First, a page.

I know I haven’t been updating the blog as often as I used to. Once I missed the weekly post–the minimum I set for myself–it was easy to miss another week and almost another. And while I do miss blogging and reading comments from my lovely readers, I’m enjoying the new baby. And when I’m not tending to him, I’m spending quality time with my toddler or getting some sleep.
So what’s new? The USDA and the US Department of Health and Human Services (HHS) jointly released the Dietary Guidelines for Americans 2010 on Monday, January 31. These guidelines are recommendations based on reviewing the latest sound science for what Americans should eat.
The guidelines emphasize being at a healthy weight through maintaining energy balance, consuming nutrient-rich foods, drinking water instead of calorie-dense beverages, and being physically active. Another component of the guidelines is foods and ingredients to eat less of, such as salt, sat and trans fats, cholesterol, solid fats, added sugars, refined grains, and alcohol.
There’s of course a list of foods to eat more of: fruits and vegetables, whole grains, fish, leans meats, beans and peas, low-fat dairy–nothing much changed with that list.
What I like about these guidelines this time around:
- A simple message about fruits and vegetables: they should fill half your plate
- Emphasized fish and oils, as opposed to solid fats
- Acknowledged that our environment plays a significant role in our food choices, and we must not overlook the great influence it plays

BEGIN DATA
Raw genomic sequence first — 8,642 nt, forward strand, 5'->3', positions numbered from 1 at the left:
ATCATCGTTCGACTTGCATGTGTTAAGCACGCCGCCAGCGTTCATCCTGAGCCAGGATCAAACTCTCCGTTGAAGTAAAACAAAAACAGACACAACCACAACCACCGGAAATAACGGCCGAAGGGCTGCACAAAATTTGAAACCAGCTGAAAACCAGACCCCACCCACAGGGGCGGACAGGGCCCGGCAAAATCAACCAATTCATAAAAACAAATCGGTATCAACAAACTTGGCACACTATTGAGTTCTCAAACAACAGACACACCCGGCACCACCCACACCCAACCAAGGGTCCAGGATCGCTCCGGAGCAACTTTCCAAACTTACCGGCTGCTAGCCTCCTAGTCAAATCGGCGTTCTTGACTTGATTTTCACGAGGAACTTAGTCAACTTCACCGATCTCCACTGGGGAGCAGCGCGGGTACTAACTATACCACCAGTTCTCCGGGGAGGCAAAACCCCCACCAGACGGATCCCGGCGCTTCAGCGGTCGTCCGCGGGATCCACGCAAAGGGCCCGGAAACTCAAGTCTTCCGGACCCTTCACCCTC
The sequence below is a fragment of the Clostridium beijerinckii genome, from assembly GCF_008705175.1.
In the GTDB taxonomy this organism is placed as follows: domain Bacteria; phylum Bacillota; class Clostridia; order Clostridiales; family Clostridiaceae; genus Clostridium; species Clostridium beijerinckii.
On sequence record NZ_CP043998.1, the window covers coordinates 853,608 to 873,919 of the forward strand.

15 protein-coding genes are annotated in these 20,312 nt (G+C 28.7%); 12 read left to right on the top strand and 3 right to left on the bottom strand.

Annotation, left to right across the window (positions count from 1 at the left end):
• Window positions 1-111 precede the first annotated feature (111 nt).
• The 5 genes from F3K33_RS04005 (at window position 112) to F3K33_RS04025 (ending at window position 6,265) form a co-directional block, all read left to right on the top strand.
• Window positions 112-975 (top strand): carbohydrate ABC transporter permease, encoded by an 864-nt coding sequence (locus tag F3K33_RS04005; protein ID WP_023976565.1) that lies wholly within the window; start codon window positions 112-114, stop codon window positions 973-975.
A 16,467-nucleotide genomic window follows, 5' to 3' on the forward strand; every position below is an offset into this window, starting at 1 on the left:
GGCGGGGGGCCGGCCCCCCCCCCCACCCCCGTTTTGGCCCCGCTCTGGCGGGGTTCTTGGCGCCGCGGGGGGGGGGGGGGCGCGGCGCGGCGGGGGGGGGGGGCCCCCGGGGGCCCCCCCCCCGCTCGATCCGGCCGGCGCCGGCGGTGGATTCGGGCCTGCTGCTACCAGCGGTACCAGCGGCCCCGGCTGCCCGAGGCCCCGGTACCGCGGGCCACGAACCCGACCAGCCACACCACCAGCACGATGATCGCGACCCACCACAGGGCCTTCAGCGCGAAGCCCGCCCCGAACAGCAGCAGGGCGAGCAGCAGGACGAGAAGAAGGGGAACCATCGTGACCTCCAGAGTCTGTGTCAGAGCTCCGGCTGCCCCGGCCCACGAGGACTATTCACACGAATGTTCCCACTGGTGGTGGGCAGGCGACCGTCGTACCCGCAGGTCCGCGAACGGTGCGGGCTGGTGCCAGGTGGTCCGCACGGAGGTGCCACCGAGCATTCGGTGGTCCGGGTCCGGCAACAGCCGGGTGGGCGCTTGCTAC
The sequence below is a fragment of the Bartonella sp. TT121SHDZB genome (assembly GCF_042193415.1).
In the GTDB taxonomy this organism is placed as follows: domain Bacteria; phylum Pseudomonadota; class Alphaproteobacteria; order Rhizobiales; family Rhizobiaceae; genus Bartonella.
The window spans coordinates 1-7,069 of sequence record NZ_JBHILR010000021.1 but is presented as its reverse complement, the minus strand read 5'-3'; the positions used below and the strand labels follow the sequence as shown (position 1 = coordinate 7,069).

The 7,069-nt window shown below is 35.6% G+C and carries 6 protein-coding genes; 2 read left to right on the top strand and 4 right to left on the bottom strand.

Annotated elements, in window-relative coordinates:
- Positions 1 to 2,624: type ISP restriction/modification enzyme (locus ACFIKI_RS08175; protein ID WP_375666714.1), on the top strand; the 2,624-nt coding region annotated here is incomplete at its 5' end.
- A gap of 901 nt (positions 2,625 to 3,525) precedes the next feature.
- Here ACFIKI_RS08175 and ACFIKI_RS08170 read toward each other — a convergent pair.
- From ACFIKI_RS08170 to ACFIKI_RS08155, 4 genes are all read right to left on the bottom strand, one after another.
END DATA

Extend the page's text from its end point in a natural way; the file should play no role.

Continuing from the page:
- Food safety and proper food handling is finally added to the guidelines
- Focusing on calcium, vitamin D, fiber, and potassium–nutrients many Americans’ diets might be short on
What I don’t like:
Why are we still recommending half the grains we eat to come from whole sources? Really? Why not try to aim higher for ALL of them to be whole, and then we’ll do our best to follow.
What I like to throw out for discussion:
Salt. Cutting further back on sodium, and recommending 1500 mg a day for half of the population, has been a huge focus of these guidelines. I question if we have to go that low. The Salt Institute, which obviously supports salt, is making the claim that less salt could lead to more obesity because we will eat more food to satisfy the innate salt craving we have–just like low-sugar or low-fat foods. I do think that cutting back on sodium is necessary, but a little salt can go a long way to a meal that we mindfully enjoy, savor, and eat less of. It’s important to note that most of the sodium in the average American diet does not come from adding salt during cooking or from the salt shaker, but from processed and packaged foods, snacks, sauces and of course, fast food.
I’m convinced after reading these guidelines that family meals, cooking at home, and focusing on our youth is the way to go.